I grew up watching This Old House with my mother and somewhere deep inside me is a traditionalist. Traditional style done well is at once elegant and soothing—not too ornate nor too simplistic. The most widespread mistake people make with the concept of traditional style is assuming that ornate and traditional are synonymous.
Image courtesy of Houzz
Unless you live in a 20,000-square-foot mansion, this vanity shouldn’t come anywhere near your bathroom. Of course traditional can be ornate, but think of it more as classic elegance. Heirloom art, a little bit of gilt, a touch of marble, and crown moldings go a long way in the average bathroom.
So how does one choose modern-day bathroom sinks and toilets with a classically elegant feeling? Have a look at these, both of which can easily be adapted to a different style down the road should you decide that This Old Bathroom needs a more modern ambiance. You’ll notice a clean feeling, but not sleek. Beveled edges and a sense of structure—or architecture, if you will—define most of the pieces.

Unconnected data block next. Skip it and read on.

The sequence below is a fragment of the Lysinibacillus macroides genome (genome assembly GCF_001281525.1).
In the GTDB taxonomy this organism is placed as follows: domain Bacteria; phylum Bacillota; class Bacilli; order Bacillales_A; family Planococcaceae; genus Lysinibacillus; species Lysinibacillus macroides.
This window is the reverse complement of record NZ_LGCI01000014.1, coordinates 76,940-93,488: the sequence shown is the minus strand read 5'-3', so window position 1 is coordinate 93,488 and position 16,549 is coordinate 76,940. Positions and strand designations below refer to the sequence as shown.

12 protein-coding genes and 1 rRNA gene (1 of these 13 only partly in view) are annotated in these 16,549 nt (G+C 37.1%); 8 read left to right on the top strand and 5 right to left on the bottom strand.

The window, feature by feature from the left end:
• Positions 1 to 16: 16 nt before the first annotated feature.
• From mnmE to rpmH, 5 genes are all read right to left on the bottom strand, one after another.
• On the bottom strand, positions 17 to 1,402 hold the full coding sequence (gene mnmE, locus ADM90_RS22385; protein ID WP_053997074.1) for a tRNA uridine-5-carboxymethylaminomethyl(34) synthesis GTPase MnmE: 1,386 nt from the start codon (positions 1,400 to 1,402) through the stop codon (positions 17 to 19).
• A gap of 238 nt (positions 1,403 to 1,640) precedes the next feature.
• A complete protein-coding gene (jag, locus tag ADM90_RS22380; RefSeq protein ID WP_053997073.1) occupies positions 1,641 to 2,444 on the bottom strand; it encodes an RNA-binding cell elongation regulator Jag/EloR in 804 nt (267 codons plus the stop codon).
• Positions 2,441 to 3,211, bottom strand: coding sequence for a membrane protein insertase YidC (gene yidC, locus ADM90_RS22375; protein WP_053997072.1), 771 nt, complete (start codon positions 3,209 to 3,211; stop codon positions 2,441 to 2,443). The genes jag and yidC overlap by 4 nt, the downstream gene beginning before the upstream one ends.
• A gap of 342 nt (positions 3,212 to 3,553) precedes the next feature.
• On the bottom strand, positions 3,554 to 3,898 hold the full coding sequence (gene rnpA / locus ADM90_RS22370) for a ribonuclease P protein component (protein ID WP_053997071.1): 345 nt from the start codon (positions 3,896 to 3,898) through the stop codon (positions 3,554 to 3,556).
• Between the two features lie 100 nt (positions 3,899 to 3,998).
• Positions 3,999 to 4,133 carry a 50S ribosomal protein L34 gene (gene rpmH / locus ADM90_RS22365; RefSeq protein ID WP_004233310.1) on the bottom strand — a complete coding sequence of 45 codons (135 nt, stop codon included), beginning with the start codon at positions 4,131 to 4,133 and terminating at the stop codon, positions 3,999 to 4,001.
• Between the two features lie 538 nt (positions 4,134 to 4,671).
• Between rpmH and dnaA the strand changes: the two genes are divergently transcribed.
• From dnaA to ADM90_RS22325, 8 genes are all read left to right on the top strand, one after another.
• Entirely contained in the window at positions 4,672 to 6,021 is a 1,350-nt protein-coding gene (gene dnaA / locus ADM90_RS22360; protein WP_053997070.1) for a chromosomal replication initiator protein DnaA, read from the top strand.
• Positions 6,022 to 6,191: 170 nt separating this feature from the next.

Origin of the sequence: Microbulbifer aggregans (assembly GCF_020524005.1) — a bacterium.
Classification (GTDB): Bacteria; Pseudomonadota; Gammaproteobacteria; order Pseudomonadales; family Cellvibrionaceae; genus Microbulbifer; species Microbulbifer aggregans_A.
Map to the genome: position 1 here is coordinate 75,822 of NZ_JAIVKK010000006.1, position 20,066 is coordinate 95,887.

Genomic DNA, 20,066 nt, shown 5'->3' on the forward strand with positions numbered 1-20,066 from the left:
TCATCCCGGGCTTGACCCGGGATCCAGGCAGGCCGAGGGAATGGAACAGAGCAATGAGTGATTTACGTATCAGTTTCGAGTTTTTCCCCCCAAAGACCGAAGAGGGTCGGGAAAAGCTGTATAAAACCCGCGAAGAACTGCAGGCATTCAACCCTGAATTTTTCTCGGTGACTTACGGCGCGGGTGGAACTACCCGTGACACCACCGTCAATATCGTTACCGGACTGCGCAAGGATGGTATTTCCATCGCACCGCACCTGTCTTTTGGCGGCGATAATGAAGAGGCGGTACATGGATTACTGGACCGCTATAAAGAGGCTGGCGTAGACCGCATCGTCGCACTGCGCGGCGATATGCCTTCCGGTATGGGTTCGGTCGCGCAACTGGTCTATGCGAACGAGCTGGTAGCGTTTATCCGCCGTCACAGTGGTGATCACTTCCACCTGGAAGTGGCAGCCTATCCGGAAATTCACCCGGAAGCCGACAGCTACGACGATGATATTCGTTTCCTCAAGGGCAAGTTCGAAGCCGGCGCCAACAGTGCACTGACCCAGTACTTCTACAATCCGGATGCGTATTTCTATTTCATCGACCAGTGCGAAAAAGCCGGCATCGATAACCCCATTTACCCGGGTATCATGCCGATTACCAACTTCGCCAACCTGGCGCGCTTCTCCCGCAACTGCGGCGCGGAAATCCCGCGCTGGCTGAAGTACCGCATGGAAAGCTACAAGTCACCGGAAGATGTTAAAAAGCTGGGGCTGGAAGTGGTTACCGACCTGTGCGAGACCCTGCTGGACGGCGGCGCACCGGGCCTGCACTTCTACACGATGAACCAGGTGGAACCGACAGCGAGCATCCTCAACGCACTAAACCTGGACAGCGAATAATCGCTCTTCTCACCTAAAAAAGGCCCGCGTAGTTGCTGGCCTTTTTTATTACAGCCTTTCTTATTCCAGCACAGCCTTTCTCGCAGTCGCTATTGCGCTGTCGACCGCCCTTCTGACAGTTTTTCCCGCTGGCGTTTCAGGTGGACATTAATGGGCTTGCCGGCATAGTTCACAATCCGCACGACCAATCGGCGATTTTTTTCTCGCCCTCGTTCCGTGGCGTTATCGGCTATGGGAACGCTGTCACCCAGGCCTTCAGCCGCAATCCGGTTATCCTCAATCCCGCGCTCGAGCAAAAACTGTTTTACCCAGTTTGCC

The Brentwood Suite has more angles and works well with heavier accents, such as dark woods and marble tile. The Waverly Suite is a bit daintier and curved but with the beveled edges on the bathroom toilet and lavatories, it fits seamlessly in a classic bathroom.
Hmmm, I’m feeling inspired; maybe I ought to have another look at that guest bath before I rule out a little bit of tradition.